Happy 4th everybody! http://www.avsforum.com/ubb/smile.gif
|Originally posted by KFung:
That is why we asked if you were watching primarily movies on that screen (and 4:3 on another TV).
Sorry I forgot to answer that question. No, we would not be using the theater setup for primary 4:3 viewing. I expect to use it for sporting events and those TV programs that deserve special treatment such as the X-Files, Star Trek, and programs broadcast in surround sound.
Your setup and custom masking looks very nice. http://www.avsforum.com/ubb/smile.gif
Do you use the RPTV for regular TV viewing and then drop down the screen for movies? Very efficient use of space.
|Originally posted by KFung:
Have you considered suspending your projector from the ceiling? What kind of ceiling do you have and how high is it? What size of room do you have? Many installations with those kinds of issues end up with projectors attached to a pole off the ceiling.
The room is 16.5'(screen wall)x 20' long. There is a large window that opens to the street on the back wall (which is why we can't install the projector there). The wall height is 9' up to the crown moldings, then the ceiling slopes diagonally up to a higher flat ceiling which is 11.5' in height. The ceiling is sort of a 3D trapezoid, if you can visualize that. I seem to recall someone telling me that it is called a coffered ceiling, but I could be wrong.
I am reluctant to do a permanently suspended ceiling mount because it would significantly detract aesthetically from the room's other function as a living room which is right off the main entry. Any sort of ceiling mount would have to be a lift mechanism, which is challenging given the ceiling height there at 11.5'. Although there is attic space above the room, the roof of the house slants right above there, and there is question whether we could fit a full lift mechanism above the ceiling. We have thought about using a lift but was leaning toward the console solution because it seemed easier to do (less labor/construction, complexity, and cost). But if a lift is our only viable option because we can't find a projector to work with our throw distance, we will have to revisit it.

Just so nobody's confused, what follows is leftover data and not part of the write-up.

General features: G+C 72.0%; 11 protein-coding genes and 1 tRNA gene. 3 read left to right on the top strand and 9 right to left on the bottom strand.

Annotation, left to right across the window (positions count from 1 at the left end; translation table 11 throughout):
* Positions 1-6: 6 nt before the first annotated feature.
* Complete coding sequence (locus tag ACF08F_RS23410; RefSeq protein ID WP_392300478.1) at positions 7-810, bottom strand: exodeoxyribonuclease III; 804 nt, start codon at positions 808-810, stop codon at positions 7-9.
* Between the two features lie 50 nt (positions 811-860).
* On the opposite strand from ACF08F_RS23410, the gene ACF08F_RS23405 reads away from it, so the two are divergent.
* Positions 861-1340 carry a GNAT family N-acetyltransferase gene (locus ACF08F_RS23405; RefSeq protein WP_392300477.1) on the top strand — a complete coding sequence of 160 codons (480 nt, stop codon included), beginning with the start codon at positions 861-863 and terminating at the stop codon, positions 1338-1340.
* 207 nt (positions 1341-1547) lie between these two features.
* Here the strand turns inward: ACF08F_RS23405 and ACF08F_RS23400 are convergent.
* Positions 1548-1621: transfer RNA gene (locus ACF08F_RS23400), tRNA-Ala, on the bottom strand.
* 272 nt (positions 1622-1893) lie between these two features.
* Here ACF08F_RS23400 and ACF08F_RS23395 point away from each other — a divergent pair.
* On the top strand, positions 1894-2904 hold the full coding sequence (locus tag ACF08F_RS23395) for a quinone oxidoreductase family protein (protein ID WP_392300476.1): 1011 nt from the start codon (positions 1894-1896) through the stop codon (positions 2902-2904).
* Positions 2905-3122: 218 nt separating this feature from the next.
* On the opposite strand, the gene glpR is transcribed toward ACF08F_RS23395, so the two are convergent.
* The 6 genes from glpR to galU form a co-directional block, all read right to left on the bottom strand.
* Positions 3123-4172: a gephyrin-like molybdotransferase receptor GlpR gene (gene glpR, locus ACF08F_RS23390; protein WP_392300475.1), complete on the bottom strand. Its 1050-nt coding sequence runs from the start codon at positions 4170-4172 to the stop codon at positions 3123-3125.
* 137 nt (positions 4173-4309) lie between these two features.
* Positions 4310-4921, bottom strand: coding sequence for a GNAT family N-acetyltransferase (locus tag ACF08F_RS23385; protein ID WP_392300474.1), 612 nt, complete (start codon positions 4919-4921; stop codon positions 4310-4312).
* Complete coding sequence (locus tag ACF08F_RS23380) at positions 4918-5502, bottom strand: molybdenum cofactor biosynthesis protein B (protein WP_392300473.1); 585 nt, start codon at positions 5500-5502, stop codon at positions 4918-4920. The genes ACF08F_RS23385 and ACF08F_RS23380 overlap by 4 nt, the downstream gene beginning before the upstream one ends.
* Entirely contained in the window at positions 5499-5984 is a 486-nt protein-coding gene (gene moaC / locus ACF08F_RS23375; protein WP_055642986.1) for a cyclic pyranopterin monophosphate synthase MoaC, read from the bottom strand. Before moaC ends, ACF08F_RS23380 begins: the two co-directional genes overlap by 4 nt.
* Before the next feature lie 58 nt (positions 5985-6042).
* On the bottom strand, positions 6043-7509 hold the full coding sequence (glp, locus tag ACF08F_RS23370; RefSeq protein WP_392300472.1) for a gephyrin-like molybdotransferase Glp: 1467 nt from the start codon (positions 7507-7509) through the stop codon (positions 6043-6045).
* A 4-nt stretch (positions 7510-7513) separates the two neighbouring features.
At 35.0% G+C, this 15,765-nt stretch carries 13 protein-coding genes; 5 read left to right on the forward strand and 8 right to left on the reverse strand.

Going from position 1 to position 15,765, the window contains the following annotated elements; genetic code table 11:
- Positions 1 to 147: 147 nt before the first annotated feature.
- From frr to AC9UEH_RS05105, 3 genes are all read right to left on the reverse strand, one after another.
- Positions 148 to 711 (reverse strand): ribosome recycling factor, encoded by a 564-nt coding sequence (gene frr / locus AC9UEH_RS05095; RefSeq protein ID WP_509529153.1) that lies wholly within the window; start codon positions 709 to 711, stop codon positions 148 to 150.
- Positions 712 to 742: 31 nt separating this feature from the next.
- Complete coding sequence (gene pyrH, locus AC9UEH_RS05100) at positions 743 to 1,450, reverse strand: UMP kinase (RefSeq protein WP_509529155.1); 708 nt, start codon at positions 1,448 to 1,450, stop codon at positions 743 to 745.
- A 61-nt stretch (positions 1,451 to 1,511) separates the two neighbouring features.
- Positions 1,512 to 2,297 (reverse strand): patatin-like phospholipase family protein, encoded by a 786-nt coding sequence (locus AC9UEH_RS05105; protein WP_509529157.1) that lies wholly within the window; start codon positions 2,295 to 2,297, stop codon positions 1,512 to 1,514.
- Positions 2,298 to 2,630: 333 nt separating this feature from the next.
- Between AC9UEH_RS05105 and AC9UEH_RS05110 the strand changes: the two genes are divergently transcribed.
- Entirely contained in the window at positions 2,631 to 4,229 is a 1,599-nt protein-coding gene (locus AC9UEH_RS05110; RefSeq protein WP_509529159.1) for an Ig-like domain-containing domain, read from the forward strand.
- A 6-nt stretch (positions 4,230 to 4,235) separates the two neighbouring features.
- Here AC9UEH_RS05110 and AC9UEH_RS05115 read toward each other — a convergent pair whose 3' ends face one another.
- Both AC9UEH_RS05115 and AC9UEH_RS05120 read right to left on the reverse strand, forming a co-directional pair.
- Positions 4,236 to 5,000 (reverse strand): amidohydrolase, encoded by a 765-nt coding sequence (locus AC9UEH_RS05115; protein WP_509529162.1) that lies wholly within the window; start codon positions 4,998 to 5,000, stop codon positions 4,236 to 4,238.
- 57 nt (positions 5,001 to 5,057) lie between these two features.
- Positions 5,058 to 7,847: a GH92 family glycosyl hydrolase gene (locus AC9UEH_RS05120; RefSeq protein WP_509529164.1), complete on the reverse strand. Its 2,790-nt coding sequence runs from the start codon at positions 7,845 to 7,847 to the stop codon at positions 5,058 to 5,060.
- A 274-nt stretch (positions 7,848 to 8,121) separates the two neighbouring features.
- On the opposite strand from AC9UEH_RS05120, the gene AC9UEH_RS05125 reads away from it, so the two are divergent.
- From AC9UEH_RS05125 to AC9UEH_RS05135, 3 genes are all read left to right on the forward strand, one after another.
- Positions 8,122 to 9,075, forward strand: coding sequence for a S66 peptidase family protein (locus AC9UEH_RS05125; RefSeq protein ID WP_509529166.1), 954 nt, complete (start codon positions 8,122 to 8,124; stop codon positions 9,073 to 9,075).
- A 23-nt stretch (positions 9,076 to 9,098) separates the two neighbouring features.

|Originally posted by Art:
This may be a relatively minor point but choosing a constant height screen such as a 2.35:1 and masking only the sides does have some resolution issues.The largest image will be the 2.35:1 sources and this also happens to be the source with the lowest amount of inherent resolution to work with.
If I understood your comment correctly, this is why I was thinking of a 4:3 screen, because that allows us to maximize the number of pixels used for each aspect ratio.
|Originally posted by DMan:
Well, the most common screen size for DVDs is 16:9, so I would agree with your A/V installers on that point. Also, don't forget that if you plan to sit 10-11 feet away from a 72"x96" screen, then be prepared to be disappointed. Afterall, most all 4:3 viewing is the lowest quality video source (ie, DSS satellite, VHS, or cable).
I didn't know the most common screen size for DVDs is 16:9. I thought it would be either 1.85:1 or 2.35:1. And your point about viewing low-quality 4:3 sources on such a large screen is well taken. Looks like we're back to 16:9 as the best option.
|Originally from Big_John:
I bought a 100" diag 4:3 screen. Im not sure of the dimensions. At 10-11 feet wide screen movies were perfect. But if I watched 4:3 source I got a headache and my eyes got tired. I figured that with 16:9 movies my eyes were looking left and right, but with 4:3 I was looking left, right, up and down.
This is also a good point. You guys all have great ideas and suggestions. This forum rocks! http://www.avsforum.com/ubb/smile.gif
Is horizontal masking on a Stewart much more costly than vertical masking? Is this because of the bottom mask panel that must raise up? Is it possible to get top horizontal masking only to lower the cost? I think with a Faroudja processor, we can shift the image down to the bottom of the screen for 2.35:1 to eliminate the need for a bottom horiztonal mask.
"Winners never quit, and quitters never win. But those who never win AND never quit are idiots."